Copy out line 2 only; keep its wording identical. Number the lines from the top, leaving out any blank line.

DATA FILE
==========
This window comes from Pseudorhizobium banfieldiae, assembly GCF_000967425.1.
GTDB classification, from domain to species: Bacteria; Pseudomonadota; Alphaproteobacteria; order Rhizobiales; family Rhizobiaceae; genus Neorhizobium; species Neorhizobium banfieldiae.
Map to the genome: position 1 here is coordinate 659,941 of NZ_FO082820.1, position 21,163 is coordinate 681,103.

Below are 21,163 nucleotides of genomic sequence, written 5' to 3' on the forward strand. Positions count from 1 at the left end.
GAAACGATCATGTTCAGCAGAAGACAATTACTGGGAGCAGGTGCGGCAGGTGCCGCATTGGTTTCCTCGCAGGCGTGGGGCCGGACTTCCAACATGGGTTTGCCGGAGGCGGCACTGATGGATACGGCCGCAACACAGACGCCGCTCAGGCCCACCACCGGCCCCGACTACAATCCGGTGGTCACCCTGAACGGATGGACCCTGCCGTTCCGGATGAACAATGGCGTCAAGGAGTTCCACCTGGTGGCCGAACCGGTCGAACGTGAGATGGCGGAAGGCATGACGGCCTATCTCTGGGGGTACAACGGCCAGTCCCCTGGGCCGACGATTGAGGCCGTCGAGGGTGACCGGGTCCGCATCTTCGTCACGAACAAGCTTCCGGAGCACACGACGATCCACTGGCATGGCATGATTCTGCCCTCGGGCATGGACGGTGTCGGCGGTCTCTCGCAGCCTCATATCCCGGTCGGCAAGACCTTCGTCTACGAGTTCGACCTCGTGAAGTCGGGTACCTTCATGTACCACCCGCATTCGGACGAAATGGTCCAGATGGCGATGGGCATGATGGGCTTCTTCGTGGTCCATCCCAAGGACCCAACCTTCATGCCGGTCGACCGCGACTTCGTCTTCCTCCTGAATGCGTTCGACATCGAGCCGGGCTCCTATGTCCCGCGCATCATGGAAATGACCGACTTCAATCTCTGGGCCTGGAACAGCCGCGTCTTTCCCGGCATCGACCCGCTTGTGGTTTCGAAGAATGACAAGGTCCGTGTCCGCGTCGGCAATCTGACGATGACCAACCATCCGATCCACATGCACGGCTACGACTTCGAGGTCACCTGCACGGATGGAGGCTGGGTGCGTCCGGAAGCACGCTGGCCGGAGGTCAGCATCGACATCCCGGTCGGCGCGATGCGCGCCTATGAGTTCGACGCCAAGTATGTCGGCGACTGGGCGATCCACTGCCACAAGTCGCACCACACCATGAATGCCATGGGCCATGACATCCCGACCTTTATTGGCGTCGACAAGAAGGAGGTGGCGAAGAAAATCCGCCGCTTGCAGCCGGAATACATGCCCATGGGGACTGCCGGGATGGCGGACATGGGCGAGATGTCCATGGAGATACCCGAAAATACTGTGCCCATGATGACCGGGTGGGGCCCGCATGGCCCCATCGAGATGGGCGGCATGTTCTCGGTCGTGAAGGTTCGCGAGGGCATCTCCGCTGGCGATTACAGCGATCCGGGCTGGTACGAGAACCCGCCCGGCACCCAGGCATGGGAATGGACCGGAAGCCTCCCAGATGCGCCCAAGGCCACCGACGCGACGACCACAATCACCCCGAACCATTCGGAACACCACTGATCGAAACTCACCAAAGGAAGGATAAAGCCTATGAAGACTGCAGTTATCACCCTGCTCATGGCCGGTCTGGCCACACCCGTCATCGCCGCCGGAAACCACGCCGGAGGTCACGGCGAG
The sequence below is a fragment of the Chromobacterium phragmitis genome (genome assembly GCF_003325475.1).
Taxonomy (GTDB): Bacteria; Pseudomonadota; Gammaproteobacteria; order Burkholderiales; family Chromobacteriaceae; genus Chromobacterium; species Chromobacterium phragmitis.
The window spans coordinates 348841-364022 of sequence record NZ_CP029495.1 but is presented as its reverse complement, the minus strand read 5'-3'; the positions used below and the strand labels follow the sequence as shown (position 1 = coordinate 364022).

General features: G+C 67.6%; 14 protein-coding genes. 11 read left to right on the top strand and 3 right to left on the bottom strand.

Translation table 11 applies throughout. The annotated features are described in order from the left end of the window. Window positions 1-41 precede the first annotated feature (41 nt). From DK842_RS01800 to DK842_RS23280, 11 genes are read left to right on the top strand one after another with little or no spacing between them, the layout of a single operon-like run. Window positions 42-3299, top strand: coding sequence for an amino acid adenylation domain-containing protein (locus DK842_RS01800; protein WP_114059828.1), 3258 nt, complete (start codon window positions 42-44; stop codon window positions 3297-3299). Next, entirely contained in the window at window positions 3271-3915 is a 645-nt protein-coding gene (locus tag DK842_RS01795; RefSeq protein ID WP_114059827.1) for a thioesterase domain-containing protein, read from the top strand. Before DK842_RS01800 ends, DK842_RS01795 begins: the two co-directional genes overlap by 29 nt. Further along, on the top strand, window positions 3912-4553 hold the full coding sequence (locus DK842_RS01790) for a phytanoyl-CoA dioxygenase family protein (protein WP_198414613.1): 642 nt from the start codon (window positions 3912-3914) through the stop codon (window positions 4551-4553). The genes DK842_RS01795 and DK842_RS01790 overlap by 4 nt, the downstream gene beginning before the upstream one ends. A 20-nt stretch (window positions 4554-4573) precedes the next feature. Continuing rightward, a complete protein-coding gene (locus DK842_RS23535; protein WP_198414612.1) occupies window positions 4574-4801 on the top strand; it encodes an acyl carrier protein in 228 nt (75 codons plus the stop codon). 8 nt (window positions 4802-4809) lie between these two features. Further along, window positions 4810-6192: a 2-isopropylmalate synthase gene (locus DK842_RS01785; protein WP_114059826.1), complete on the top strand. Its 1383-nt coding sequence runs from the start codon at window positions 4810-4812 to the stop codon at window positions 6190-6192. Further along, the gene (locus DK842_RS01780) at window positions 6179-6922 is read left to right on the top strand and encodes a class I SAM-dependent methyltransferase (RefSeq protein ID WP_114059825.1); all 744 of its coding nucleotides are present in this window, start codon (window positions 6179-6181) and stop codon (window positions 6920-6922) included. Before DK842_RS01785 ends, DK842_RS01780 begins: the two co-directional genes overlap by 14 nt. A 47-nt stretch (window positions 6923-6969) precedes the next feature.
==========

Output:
GTDB classification, from domain to species: Bacteria; Pseudomonadota; Alphaproteobacteria; order Rhizobiales; family Rhizobiaceae; genus Neorhizobium; species Neorhizobium banfieldiae.